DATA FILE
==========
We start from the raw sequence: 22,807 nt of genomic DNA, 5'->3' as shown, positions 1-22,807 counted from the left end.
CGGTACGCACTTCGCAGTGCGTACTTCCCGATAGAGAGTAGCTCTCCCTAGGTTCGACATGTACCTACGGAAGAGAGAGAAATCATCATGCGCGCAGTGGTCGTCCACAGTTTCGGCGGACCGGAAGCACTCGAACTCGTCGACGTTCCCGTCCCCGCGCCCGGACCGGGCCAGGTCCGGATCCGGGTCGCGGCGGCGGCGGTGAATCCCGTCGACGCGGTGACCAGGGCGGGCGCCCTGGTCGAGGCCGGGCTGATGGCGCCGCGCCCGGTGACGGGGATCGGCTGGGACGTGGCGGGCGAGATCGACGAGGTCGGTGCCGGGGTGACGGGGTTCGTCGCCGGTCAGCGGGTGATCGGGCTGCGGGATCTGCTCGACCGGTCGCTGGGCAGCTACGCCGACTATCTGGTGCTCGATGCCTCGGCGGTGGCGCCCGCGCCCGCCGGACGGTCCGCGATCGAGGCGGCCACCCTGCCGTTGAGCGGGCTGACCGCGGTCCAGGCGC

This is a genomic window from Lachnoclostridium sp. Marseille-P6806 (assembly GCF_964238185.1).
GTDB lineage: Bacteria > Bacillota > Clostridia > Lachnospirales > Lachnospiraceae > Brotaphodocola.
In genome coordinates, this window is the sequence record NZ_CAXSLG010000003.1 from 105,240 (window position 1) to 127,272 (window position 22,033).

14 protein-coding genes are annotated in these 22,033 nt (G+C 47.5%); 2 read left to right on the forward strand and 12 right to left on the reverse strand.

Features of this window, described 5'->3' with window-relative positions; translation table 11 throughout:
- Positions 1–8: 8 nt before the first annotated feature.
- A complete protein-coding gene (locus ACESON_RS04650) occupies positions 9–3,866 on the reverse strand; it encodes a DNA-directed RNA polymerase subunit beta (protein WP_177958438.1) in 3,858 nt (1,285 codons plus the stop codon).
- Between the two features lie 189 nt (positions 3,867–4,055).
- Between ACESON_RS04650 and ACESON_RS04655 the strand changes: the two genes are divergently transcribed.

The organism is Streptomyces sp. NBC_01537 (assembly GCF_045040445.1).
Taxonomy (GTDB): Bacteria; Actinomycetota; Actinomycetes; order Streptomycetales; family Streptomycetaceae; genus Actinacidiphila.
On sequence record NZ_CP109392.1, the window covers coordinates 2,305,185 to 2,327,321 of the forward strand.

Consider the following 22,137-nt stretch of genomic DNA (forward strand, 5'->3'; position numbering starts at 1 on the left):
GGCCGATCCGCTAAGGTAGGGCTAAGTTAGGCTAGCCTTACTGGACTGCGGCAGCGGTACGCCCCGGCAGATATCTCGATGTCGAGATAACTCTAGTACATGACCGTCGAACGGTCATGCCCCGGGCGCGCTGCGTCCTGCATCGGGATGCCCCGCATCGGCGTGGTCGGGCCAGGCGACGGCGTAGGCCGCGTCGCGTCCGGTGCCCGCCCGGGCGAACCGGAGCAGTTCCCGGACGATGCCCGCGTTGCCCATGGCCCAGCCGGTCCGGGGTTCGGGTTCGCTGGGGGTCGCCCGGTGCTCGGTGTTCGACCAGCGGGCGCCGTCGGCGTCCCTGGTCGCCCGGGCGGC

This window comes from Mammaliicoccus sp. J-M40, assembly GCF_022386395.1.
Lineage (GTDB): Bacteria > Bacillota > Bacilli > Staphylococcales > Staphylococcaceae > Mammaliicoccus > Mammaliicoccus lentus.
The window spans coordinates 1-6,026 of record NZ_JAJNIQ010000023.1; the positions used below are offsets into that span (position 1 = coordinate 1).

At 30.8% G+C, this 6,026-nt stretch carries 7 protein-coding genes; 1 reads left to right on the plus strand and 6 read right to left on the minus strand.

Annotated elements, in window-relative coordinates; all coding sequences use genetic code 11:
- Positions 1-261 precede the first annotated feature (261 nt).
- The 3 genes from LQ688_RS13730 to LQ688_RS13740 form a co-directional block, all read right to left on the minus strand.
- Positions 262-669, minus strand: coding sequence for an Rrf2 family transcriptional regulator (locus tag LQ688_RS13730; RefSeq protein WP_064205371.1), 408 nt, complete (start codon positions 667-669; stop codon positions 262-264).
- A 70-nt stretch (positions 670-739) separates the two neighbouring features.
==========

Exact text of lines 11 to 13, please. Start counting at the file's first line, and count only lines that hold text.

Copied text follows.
- Between ACESON_RS04650 and ACESON_RS04655 the strand changes: the two genes are divergently transcribed.

The organism is Streptomyces sp. NBC_01537 (assembly GCF_045040445.1).
Taxonomy (GTDB): Bacteria; Actinomycetota; Actinomycetes; order Streptomycetales; family Streptomycetaceae; genus Actinacidiphila.